Not Currently on Display
Majestic rings constructed of cane encrusted with nassa shells are created by the Gunantuna peoples of East New Britain for use extensively in East New Britain in everyday life and to display in ceremonies relating to death, bride price and the initiation of young men. Known as Loloi (ring of shell money) these forms are constructed from bound canes of Diwarra (shell money) used by the Gunantuna as legal tender.
Gift and counter gift, the presentation back and forth of objects is in an enduring feature of many cultural groups in Papua New Guinea. A significant result of gifting is the binding of people together in relationships. In Gunantuna ceremonies, fathoms of Tabu, taken from a broken up Loloi are distributed amongst those attending solidifying connections.
This Loloi is completely wrapped in pandanus leaves to seal it as bank. The men who created the ring carefully count all of the Diwarra that enters the Loloi and like treasurers, must be present when it is opened during ceremony to confirm that the correct amount remains. Gifted to the Gallery from the Wawaga family bank, this Loloi received cane bindings over the pandanus, twisted in the shape of an eye. Like the circular shape of the Loloi itself these eyes suggest a form of security.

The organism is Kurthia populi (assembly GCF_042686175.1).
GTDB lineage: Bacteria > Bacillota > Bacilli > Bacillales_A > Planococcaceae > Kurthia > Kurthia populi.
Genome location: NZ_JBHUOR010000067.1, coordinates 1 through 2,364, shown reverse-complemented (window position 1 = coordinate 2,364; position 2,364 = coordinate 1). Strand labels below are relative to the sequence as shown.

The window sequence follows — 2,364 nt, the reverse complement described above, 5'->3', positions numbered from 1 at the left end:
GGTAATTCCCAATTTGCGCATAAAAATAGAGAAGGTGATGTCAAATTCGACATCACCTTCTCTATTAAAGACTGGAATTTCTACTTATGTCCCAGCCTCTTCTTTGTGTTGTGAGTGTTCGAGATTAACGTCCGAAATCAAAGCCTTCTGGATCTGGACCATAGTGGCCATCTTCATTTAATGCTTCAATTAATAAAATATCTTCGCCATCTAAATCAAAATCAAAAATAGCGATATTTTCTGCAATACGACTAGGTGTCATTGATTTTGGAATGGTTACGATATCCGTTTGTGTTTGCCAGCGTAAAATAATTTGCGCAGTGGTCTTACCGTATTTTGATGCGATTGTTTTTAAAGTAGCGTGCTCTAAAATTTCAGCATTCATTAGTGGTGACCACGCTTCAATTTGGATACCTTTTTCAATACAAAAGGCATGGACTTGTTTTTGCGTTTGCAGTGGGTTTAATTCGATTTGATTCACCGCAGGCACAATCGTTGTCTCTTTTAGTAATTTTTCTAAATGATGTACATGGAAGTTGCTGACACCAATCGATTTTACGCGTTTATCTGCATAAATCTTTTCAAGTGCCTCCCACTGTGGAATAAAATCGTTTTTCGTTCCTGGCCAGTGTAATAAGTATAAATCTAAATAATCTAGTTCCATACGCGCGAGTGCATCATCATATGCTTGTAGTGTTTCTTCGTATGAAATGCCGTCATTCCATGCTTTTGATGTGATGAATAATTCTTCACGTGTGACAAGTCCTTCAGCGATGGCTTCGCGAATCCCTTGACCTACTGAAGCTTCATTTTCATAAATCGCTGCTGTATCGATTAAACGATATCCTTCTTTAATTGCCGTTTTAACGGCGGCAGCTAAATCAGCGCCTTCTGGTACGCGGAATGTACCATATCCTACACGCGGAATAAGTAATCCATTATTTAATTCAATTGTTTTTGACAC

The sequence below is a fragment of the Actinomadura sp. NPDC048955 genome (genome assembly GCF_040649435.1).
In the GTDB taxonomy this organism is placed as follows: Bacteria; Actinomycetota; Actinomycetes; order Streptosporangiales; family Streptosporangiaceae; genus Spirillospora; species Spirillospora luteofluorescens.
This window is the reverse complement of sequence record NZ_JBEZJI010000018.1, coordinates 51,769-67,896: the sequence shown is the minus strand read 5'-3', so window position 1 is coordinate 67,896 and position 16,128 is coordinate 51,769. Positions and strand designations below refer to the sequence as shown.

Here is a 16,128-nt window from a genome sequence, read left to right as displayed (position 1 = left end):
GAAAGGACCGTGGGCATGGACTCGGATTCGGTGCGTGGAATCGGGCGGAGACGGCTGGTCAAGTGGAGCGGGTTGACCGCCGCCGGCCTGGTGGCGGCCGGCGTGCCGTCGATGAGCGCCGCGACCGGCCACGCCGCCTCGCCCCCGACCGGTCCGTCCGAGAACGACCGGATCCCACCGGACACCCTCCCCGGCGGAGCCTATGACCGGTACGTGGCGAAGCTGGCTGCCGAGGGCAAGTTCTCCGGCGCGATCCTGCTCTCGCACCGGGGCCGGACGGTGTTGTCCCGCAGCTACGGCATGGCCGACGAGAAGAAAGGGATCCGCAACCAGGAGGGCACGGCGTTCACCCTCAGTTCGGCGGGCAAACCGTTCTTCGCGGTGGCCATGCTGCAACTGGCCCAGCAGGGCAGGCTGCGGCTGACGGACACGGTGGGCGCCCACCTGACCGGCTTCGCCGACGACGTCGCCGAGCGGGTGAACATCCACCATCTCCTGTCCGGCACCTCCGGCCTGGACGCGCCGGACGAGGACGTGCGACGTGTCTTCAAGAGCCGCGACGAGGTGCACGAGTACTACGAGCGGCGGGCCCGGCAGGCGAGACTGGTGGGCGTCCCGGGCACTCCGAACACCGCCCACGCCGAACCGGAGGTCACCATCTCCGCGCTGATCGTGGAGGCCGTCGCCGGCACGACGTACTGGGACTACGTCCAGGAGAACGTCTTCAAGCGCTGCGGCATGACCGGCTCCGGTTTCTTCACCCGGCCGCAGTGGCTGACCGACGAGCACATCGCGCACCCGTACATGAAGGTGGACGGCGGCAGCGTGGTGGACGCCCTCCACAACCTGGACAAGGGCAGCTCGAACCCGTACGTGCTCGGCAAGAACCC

Migrating over centuries from nearby New Ireland, the Gunantuna (Tolai people) now live on the volcanic Gazelle Peninsula of New Britain island in Papua New Guinea. Best known for their male-only secret societies, the Gunantuna have a unique dual currency system that combines Papua New Guinea’s national tender (kina and toea) with shell money, known as Tabu or Diwarra.
Gideon Kakabin (1956–2018) was an elder of the Gunantuna (Tolai people). Initiated into Tabuan society, he held ceremonial status within the community and the rights to engage in Tolai ceremony and with material culture. These Tutana banks were created by a group of men, with female support, led by Gideon Kakabin.